- The Washington Times - Tuesday, May 15, 2018

The live-action exploits of Wakanda’s greatest superhero moves from its mega-blockbuster run in theaters to the ultra high-definition format in Black Panther: Cinematic Universe Edition (Walt Disney Studios Home Entertainment, rated PG-13, 134 minutes, 2.39:1 aspect ratio, $29.99).

Marvel Entertainment can do no wrong these days, delivering yet another $1 billion plus box-office-busting movie that manages to expose viewers to some socio and geopolitical commentary and some dazzling action.

Director Ryan Coogler also co-writes the script and orchestrates a story celebrating the first African-American superhero brought to life by Stan Lee and Jack Kirby, way back in the 1960s.

In the story, Wakanda’s new protector T’Challa (Chadwick Boseman), the son of recently killed King T’Chaka (as seen in “Captain America” Civil War”), assumes the throne of his father and the privilege of wearing the nearly indestructible Black Panther armor.

Viewers are privy to the inner workings of the hidden country of Wakanda, its access to the strongest metal in the world vibranium and their isolationist attitudes that have allowed its citizens to thrive in a lush wonderland, create incredible technology and maintain a strong sense of tradition and culture.

Of course, all of that is potentially shattered when a mysterious enemy appears and, with help from greedy arms dealers, seeks to harness and distribute the precious metal to the outside world while looking for a way to ascend to Wakanda’s crown.

Strong performances complement the onscreen battles and special-effects magic (an early car chase stands out) and include Michael B. Jordan as the mysterious N’Jadaka (aka Killmonger), Danai Gurira as Wakanda’s leader of female special forces Okoye, Letitia Wright as T’Challa’s tech genius sister Shuri and Andy Serkis as homicidal bad guy Ulysses Klaue.

Although one can appreciate the positive themes of the film while bringing this awesome superhero to the big screen, I do not consider “Black Panther,” the best of what Marvel cinema has to offer.

Despite the enormous gushing unleashed on the movie by critics and its wild embrace by viewers worldwide, “Thor: Ragnarok” was still a much more fun, roller-coaster ride, “Captain America: Civil War” was much more emotionally impactful to the superhero universe and “Captain America: Winter Soldier” had way more eye-popping, intense action.

4K UHD in action: Disney offers an ultra-high definition experience culled from the 4K master source material (shot at 3.4K resolution) and adds high-dynamic range and Dolby Vision lighting and color upgrades to deliver the best way to watch “Black Panther” in a home entertainment environment.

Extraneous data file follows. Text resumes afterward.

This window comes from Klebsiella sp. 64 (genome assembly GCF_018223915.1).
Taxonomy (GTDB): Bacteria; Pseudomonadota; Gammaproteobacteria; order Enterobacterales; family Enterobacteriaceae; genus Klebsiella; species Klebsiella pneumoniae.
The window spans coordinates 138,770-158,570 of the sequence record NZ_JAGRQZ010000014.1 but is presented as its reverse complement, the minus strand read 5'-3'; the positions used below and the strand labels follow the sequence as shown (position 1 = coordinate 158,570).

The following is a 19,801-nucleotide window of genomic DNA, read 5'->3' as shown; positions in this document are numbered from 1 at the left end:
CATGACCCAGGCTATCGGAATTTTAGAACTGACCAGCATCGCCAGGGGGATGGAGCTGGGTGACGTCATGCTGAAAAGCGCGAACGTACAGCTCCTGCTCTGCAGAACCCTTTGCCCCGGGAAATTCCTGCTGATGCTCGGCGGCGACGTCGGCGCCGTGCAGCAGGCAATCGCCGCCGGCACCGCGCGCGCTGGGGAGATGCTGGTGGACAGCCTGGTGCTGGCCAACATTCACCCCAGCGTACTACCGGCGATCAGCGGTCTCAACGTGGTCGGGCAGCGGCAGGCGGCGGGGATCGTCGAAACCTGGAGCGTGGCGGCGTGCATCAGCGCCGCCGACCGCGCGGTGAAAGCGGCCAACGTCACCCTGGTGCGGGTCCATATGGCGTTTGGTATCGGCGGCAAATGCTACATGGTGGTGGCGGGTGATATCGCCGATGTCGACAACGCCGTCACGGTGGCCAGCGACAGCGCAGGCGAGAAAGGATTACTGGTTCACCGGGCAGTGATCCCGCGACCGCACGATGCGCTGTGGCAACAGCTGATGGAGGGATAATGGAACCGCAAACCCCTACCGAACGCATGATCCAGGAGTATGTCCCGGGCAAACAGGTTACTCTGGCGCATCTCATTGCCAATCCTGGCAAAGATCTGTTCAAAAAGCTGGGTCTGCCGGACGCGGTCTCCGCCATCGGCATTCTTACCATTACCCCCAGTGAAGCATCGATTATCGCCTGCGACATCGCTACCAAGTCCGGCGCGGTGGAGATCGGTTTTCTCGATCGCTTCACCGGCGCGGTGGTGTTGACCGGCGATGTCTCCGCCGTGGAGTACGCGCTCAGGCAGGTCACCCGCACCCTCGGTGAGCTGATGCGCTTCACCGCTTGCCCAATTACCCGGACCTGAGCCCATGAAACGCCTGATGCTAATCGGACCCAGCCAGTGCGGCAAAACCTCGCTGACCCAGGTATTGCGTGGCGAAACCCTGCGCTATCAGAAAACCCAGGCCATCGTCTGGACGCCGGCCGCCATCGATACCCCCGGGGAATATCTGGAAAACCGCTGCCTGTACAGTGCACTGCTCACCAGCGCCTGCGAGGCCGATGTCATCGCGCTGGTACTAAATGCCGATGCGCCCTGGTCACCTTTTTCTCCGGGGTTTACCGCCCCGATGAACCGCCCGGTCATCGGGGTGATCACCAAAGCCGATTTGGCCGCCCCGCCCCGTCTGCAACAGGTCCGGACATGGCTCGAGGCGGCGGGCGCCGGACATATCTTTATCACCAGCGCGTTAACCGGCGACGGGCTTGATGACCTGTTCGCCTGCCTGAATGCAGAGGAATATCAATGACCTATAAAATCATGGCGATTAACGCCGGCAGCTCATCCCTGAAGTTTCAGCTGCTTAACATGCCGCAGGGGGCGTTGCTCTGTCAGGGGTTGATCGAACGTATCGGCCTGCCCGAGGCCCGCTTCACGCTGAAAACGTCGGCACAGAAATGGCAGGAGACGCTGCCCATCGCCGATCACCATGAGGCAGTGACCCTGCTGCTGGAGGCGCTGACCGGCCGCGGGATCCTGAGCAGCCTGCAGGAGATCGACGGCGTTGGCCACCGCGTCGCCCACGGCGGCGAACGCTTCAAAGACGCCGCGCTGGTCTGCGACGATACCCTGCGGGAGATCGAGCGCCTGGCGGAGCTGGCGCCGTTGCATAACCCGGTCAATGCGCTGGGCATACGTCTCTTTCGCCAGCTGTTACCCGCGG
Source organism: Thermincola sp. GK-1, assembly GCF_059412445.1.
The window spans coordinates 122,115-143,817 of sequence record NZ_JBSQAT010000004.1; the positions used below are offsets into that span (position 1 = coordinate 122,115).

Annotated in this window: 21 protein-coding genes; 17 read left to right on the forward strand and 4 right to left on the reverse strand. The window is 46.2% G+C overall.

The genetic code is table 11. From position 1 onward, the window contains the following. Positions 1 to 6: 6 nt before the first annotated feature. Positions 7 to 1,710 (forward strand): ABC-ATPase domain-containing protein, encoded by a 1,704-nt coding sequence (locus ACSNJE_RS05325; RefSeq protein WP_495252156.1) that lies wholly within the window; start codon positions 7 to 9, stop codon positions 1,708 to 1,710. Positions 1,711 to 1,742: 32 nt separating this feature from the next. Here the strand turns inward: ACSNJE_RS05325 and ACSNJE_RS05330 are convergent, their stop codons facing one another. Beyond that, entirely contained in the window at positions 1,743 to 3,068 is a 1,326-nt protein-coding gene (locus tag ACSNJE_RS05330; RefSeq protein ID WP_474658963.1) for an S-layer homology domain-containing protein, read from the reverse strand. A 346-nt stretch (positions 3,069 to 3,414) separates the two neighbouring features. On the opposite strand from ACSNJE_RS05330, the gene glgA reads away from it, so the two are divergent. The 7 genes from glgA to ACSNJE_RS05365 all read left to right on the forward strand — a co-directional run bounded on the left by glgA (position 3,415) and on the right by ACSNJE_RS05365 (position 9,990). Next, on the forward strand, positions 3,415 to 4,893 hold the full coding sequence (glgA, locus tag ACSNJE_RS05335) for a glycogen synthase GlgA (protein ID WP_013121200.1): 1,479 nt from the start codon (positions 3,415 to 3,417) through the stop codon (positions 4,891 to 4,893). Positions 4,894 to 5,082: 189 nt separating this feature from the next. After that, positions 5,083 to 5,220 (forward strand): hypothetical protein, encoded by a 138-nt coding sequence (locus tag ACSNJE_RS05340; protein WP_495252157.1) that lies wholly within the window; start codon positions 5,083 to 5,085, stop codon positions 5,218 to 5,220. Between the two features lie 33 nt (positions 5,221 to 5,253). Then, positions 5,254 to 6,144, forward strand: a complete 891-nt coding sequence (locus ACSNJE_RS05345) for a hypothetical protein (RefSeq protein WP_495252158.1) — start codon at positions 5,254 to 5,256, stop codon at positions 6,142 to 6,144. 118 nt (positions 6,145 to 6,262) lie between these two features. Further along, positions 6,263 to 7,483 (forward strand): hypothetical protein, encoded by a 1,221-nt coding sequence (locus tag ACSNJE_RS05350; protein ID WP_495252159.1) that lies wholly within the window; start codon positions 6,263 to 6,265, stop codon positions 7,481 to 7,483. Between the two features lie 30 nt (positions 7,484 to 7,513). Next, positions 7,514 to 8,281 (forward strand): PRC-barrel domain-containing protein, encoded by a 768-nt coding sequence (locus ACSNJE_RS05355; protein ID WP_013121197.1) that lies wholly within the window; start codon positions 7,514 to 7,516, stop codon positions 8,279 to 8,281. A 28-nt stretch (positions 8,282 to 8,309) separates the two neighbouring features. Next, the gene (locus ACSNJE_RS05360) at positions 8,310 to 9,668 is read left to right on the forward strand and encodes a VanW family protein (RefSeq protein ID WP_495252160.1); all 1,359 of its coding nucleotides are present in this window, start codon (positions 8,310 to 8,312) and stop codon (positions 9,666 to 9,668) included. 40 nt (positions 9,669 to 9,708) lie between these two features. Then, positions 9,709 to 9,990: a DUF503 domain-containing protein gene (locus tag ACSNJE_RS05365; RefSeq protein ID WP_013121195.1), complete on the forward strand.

Areas to appreciate include the rich costuming within the African nation highlighted by plenty saturated deep pinks, blues, purples, golds and reds, especially worn by the tribes folk and female warriors.

For memorable moments and details, enhanced by the 4K tweaks, look to the dark, herb-growing chamber sprinkled with glowing purple flowers set aflame by a villain; a fiery orange sunset over Wakanda; the glistening armor covering a group of charging rhinos; the electrified purple accents on the Black Panther costume; and Shuri driving a holographic car with sparks of vibranium lighting up its structure.

Alas, that does not mean that all is perfect. Scenes set at night or in dark terrain offer murky detail to the point of not really seeing what’s going on.

The opening fight scene in a jungle was an immediate disappointment. It was hard to see Black Panther in action, and multiple audience members complained about the issue while I was watching.

Best extras: Pop in the Blu-ray version of the film to find all of the goodies that begin with an information-packed, optional commentary track with Mr. Coogler and production designer Hannah Beachler.

The director talks nearly continuously and dives pretty deep into the African connection of the characters, down to the men wearing different color neck chains and using certain types of eating utensils.

He also covers trivia such as the Atlanta basketball court shoot (representing an Oakland parking lot) was across the street from Martin Luther King’s grave and King’s daughter even stopped by while filming.

The designer occasionally pipes in to offer nuggets such as using over 150,000 plants and 20 tons of dirt for one of the early jungle sets.

Next, a nostalgic roundtable discussion features Black Panther comics writers Christopher Priest, Ta-Nehisi Coates and legend Don McGregor; film writer Joe Robert Cole; executive producer Nate Moore; and Mr. Coogler.

Between viewing classic comic covers and art of the character’s history, the group discusses the African-American hero’s place in the 1960s, what does it mean to be African, how would a black American feel if Wakanda existed, and many themes from the comics and film.

For film production fans, they get a four-part, 25-minute overview of the movie covering the introduction of Black Panther in comics and cinema, his world, the somewhat matriarchal society of Wakanda, its key citizens and the vibranium-based technology of Wakanda. The overview is supplemented with interviews of the director, crew and actors.

Other extras include an 8-minute overview on the first 10 years of the Marvel Cinematic Universe, a short gag reel, four deleted scenes and even a quick introduction of the film by the director.

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